You have to fight through every day. You cant take days off, you cant get down on yourself or down on the situation. You have to continue to fight with a good, positive attitude and thats what Eric has done, and from what I understand, thats what Derrick is doing also. It comes back. Eric hasnt lost any of his quickness or strength. I never had an ACL injury, but thats probably one of the things as an athlete, you fear youre not going to be the same. But you will be the same with the work that you put in, with the type of care that players have. You will be the same, if not better.

Durant, friends with Rose since they won a gold medal in the 2010 FIBA World Championships, also shared his opinion.

I havent talked to him, but people that I know him, I just told them that I know hes going to get back stronger and better. Ive been praying for him, of course. Ive been watching the videos online, so Im sure hes going to have a really nice comeback year for the Bulls and be at full strength, he said. I think hell be better with all that weight training hes been doing to strengthen his body and his core. Hes doing everything that he needs to do.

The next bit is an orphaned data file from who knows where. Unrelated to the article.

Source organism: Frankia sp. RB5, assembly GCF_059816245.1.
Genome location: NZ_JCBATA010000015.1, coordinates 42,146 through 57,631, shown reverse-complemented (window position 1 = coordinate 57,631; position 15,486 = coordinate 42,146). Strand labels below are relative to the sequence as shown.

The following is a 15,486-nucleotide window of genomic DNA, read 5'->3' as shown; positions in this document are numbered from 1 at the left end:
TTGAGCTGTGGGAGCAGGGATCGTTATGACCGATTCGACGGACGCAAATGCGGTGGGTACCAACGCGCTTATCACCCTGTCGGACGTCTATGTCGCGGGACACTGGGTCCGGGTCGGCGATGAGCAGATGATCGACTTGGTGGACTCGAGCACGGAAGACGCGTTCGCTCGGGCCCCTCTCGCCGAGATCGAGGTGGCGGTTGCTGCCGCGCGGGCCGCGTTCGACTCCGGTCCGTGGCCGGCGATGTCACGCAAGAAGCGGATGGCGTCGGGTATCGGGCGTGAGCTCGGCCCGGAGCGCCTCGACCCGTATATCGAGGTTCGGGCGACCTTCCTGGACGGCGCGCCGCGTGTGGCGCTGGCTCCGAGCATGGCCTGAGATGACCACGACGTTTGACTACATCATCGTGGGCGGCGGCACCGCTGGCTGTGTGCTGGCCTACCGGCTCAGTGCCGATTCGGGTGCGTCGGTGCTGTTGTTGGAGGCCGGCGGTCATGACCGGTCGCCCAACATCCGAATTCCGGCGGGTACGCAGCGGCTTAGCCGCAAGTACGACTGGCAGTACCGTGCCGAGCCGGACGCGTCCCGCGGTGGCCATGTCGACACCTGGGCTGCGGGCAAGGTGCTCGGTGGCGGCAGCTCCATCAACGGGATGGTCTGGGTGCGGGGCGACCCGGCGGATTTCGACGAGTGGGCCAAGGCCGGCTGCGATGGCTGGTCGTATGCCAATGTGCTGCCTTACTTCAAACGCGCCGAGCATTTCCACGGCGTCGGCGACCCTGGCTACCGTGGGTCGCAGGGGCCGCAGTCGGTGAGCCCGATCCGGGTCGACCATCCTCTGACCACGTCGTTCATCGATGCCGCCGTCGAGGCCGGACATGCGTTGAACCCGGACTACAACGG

Thunder reserve DeAndre Ligginsa Chicago native who attended Washington High School and lost to Rose in the 2007 city title gameexpressed a similar sentiment.

I know hes a competitive guy and hes trying to get back as quickly as he can. Hes a humble dude and a great ballplayer. I just hope he gets back well and continues to be great in the NBA, he told CSNChicago.com. Derricks going to be back pretty quickly because I know how hard hes trying to get back and I know his rehab is very aggressive, so I know hes a competitive guy and he wants to get back to prove himself again.

Dustin Johnson, Kevin Chappell tied for lead at Tour Championship

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Dustin Johnson, Kevin Chappell tied for lead at Tour Championship

ATLANTA (AP) — Dustin Johnson had a reasonable lie in the rough and only a few pine tree branches blocking his path to the 17th green. Neither seemed like a problem until he played the wrong shot, clipped the tree and wound up with a double bogey Saturday in the Tour Championship.